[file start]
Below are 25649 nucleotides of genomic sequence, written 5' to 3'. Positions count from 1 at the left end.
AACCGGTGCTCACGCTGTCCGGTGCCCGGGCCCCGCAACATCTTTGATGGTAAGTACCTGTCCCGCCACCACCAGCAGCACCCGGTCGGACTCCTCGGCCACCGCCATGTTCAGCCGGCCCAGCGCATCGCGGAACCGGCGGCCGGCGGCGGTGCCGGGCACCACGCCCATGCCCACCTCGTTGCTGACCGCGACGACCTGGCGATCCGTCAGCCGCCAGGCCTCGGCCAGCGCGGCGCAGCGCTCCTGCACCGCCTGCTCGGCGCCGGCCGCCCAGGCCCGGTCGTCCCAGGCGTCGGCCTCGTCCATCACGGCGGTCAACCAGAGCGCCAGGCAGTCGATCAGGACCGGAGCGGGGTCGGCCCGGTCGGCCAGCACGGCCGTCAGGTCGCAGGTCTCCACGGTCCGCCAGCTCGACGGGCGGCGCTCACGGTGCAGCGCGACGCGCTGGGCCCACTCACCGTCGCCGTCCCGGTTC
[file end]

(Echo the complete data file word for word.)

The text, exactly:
Below are 25649 nucleotides of genomic sequence, written 5' to 3'. Positions count from 1 at the left end.
AACCGGTGCTCACGCTGTCCGGTGCCCGGGCCCCGCAACATCTTTGATGGTAAGTACCTGTCCCGCCACCACCAGCAGCACCCGGTCGGACTCCTCGGCCACCGCCATGTTCAGCCGGCCCAGCGCATCGCGGAACCGGCGGCCGGCGGCGGTGCCGGGCACCACGCCCATGCCCACCTCGTTGCTGACCGCGACGACCTGGCGATCCGTCAGCCGCCAGGCCTCGGCCAGCGCGGCGCAGCGCTCCTGCACCGCCTGCTCGGCGCCGGCCGCCCAGGCCCGGTCGTCCCAGGCGTCGGCCTCGTCCATCACGGCGGTCAACCAGAGCGCCAGGCAGTCGATCAGGACCGGAGCGGGGTCGGCCCGGTCGGCCAGCACGGCCGTCAGGTCGCAGGTCTCCACGGTCCGCCAGCTCGACGGGCGGCGCTCACGGTGCAGCGCGACGCGCTGGGCCCACTCACCGTCGCCGTCCCGGTTC